“In science you will come across many people who try to keep that light for themselves … but if you’re going to devote the next four years of your life trying to understand it, then even if your candle doesn’t burn the brightest, I can’t understand why you wouldn’t want to share that light,” he said.

The highlight of Schendt last four years has been the people he met in and outside of the School of Engineering, Residence Life, Engineering Governing Council, American Institute of Chemical Engineers, Governor's School, Cap and Skull and everywhere in between, he said.

“While Rutgers students love to complain about the school, myself included, it has given me so much,” Schendt said. "Never again will all your closest friends live within 15 minutes of you."

College also allows students not to be stuck in their comfort zone repeating the same actions seven hours a day, which is what he fears about joining the workforce, he said.

Schendt has been involved in the Engineering Governing Council for a while, mostly as a class representative. He served a few semesters on the finance committee, which allocates money to student organizations that fall within the School of Engineering, he said.

Samantha Bansil, a School of Engineering sophomore, has been using Schendt’s instructional videos since her first semester of her first year, she said.

He was her resident assistant during her first year in Barr Hall, she said.

Bansil said she watches his videos when trying to learn a new concept and to review before exams.

Even though he highlights the key points, Bansil said Schendt still leaves some of the work up to the student to completely grasp the content as an individual.

He provides a "read this on your own time" suggestion instead of holding the student's hand throughout the entire review, Bansil said.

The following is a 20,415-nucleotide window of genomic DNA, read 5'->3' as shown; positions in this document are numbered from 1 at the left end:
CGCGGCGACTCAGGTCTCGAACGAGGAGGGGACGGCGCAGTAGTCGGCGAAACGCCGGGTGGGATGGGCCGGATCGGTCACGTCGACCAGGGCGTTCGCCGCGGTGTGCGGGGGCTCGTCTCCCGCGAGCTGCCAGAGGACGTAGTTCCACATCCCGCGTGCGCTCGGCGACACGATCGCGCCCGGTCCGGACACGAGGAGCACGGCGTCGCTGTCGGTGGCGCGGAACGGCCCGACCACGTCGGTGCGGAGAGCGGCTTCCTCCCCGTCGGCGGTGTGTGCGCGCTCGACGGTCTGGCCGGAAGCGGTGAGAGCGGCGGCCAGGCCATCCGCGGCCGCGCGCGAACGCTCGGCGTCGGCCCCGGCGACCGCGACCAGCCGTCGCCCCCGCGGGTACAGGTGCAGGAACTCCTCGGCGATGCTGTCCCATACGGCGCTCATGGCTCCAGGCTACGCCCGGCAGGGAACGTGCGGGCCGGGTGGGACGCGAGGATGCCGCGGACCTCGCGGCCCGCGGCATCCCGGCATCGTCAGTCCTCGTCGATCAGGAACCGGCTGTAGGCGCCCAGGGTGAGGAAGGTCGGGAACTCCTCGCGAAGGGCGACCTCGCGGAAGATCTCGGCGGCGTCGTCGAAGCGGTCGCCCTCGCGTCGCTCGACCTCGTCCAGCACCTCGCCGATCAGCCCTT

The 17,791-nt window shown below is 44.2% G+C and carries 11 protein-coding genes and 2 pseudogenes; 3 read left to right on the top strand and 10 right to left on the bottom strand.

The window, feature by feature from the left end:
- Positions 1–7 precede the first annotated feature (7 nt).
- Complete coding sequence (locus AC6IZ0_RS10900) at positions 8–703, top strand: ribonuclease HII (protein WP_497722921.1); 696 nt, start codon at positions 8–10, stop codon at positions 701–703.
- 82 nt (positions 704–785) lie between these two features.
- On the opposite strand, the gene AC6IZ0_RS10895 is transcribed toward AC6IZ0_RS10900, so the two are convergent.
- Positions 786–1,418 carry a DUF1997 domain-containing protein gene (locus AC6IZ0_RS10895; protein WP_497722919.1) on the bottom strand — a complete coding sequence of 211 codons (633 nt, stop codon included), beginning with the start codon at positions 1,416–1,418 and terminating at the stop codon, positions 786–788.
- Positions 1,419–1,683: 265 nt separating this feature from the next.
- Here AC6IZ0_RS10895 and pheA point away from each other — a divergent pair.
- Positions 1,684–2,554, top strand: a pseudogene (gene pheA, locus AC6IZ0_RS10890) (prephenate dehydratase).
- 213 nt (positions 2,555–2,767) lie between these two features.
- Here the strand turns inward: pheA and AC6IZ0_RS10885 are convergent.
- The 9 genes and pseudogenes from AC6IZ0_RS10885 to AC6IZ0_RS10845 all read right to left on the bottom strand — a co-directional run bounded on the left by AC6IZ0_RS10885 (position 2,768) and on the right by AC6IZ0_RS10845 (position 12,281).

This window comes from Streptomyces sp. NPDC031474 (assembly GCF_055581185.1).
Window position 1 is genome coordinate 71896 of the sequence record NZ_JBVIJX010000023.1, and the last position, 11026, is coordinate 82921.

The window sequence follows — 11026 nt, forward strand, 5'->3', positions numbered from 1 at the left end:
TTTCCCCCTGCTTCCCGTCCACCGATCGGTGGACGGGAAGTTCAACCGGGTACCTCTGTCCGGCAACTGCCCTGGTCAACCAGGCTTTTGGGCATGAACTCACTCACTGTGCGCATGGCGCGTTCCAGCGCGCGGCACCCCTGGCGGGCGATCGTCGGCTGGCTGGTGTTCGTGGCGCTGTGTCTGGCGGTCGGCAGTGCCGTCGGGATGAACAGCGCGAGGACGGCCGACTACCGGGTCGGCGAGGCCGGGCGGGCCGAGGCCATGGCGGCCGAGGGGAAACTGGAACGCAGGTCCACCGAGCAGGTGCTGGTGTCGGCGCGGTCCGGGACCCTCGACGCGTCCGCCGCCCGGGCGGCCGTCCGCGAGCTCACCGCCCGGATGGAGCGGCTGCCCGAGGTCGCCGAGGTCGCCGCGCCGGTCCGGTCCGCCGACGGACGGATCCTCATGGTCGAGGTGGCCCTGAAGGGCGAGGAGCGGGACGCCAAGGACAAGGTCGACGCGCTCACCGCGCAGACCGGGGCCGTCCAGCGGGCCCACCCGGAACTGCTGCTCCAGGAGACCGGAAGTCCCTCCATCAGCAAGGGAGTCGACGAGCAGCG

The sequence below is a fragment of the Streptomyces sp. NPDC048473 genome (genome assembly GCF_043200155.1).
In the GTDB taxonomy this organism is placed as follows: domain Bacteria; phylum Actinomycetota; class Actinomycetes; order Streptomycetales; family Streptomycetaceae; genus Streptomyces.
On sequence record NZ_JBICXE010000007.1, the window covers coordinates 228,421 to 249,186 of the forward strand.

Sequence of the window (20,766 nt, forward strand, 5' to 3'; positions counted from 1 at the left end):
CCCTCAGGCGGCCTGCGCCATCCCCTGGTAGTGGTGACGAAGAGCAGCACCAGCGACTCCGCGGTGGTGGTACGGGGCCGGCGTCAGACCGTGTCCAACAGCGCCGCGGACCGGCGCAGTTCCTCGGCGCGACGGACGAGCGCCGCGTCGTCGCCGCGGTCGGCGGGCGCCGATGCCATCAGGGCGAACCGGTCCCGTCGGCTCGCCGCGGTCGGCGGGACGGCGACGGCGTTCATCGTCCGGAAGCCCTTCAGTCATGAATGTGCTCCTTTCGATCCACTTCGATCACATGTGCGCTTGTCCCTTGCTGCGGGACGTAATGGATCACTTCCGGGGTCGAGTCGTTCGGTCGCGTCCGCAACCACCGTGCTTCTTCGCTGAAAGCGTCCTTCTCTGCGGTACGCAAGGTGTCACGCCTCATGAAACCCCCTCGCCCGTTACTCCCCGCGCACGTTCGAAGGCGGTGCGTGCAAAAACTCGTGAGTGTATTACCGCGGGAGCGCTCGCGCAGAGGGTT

“He is by far the best (resident assistant) I have heard of out there,” Bansil said. "His videos are very well-made."

He held reviews for his residents before their exams and when he was too busy to do so he told them to check out his videos, she said. His teaching methods are based on his own personal experience and struggles as a student taking these classes and from students that he speaks to.

“Brian has been a great resource because of all his connections due to his wide involvement throughout the university and beyond ... I'm happy to say that I am still friends with him today,” Bansil said.

Matthew Sze, a School of Engineering sophomore, uses Schendt’s videos whenever he has an upcoming exam.

“It was especially useful during my (first) year when I was getting used to the transition from high school to college,” he said.

Sze also met Schendt at Barr Hall, he said.

Students can find other videos online explaining chemical engineering, he said, but Schendt gears his videos to exams given out at Rutgers.

During his instructional videos, Schendt explains concepts clearly and does not hesitate to go in depth in topics so viewers have a greater understanding of the material, Sze said.

“I'd recommend (his videos to) anyone taking these courses at Rutgers,” he said.

Schendt has been through the courses himself and is able to explain the material from the viewpoint of a student taking the course, Sze said.

“I would describe his teaching methods as clear and concise because he is able to clear up the gray areas on the material that many students have trouble wrapping their heads around,” he said.

Schendt made his transition from high school to college a lot more manageable, Sze said.

“He always pushed us to go out of our comfort zone and taught us to not be afraid of falling sometimes,” Sze said.

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Jessica Herring is a School of Arts and Sciences senior majoring in journalism and media studies and minoring in English. She can be found on Twitter @Jesslindsey93.


Jessica Herring